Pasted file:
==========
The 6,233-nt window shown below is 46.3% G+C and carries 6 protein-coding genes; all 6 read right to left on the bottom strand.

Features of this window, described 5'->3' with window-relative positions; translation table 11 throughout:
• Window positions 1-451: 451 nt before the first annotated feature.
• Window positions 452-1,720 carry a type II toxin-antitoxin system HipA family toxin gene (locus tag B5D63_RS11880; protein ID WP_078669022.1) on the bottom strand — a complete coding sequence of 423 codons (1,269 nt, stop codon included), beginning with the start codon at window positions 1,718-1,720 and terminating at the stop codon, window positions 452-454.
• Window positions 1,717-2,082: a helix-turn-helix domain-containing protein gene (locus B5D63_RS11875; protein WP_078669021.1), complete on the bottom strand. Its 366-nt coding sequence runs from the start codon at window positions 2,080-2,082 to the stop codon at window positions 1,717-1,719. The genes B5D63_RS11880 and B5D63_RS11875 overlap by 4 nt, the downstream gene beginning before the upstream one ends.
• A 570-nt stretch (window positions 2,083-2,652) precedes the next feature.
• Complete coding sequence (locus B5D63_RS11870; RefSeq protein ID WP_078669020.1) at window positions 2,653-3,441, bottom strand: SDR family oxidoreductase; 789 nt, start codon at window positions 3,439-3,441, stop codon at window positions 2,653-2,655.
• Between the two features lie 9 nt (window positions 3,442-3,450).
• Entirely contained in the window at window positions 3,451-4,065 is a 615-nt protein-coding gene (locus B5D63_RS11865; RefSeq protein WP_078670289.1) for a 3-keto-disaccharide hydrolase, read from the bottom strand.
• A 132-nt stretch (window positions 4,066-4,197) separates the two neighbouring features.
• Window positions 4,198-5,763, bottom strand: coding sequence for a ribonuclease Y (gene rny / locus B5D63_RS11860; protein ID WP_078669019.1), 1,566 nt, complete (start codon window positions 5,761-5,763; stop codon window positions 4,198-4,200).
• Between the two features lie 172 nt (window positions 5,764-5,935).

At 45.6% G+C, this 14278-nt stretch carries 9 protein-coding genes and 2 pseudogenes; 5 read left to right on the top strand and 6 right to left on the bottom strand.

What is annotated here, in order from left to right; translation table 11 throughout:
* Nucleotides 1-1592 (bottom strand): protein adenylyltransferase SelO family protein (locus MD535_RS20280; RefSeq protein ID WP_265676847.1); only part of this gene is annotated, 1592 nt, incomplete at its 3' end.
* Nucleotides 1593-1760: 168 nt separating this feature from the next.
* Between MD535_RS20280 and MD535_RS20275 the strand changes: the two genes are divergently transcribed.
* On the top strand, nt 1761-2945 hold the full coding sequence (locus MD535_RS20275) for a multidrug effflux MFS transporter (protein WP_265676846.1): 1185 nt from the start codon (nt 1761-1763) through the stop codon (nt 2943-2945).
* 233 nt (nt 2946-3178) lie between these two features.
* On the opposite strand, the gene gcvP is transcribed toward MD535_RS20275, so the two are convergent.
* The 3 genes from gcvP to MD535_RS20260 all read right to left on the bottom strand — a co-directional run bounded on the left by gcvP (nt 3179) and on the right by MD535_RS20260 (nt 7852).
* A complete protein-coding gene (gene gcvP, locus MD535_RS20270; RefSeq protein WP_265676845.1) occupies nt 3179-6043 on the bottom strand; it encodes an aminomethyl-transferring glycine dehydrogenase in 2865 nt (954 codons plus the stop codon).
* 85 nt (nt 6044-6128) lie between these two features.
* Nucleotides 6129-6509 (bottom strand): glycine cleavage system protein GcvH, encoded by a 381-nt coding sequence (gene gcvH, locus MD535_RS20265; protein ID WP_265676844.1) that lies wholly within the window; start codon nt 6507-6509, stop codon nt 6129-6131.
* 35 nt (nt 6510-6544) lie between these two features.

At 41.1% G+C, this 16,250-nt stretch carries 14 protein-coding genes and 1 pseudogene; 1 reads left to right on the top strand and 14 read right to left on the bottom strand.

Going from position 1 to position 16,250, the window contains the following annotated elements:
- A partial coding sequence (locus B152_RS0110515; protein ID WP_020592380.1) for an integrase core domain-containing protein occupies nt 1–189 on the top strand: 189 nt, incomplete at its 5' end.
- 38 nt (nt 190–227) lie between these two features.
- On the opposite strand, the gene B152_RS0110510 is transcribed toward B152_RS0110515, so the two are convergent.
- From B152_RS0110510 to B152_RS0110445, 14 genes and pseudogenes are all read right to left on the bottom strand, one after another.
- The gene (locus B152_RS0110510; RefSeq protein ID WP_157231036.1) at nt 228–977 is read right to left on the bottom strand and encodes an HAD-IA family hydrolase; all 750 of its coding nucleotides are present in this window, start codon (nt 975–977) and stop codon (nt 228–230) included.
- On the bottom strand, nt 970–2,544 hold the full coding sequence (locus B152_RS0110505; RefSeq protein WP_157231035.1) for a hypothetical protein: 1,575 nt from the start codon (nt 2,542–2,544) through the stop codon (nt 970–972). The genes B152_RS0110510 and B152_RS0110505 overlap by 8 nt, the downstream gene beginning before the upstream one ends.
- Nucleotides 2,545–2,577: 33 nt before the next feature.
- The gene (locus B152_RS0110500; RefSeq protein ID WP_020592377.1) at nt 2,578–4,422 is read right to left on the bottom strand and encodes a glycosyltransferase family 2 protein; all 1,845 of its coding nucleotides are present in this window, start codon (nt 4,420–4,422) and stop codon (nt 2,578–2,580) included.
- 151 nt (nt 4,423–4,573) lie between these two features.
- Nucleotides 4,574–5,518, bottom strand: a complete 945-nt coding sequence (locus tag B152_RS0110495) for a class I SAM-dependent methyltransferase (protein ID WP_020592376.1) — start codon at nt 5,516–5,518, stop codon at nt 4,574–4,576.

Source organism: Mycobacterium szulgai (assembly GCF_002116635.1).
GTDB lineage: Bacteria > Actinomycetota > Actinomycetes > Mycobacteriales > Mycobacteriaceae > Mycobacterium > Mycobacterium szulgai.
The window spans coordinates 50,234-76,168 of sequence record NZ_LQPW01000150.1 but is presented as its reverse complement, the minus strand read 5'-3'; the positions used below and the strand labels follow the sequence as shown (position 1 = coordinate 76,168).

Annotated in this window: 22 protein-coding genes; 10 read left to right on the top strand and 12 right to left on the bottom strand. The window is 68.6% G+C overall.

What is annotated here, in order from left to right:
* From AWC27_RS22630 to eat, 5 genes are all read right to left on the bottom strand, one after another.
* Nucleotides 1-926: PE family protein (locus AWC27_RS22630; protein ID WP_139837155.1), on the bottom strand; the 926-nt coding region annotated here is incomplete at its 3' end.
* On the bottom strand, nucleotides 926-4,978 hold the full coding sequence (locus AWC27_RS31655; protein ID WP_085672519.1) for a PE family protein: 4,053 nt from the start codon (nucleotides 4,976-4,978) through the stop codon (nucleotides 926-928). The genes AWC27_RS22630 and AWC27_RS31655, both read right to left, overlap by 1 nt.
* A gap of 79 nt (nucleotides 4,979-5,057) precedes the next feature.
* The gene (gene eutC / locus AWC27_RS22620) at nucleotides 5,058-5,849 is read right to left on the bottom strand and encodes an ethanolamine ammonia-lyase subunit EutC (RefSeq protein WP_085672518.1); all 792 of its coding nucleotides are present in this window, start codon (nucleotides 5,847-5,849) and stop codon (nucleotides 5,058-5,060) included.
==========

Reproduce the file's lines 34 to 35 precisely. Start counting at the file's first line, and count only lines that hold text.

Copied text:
- Nucleotides 2,545–2,577: 33 nt before the next feature.
- The gene (locus B152_RS0110500; RefSeq protein ID WP_020592377.1) at nt 2,578–4,422 is read right to left on the bottom strand and encodes a glycosyltransferase family 2 protein; all 1,845 of its coding nucleotides are present in this window, start codon (nt 4,420–4,422) and stop codon (nt 2,578–2,580) included.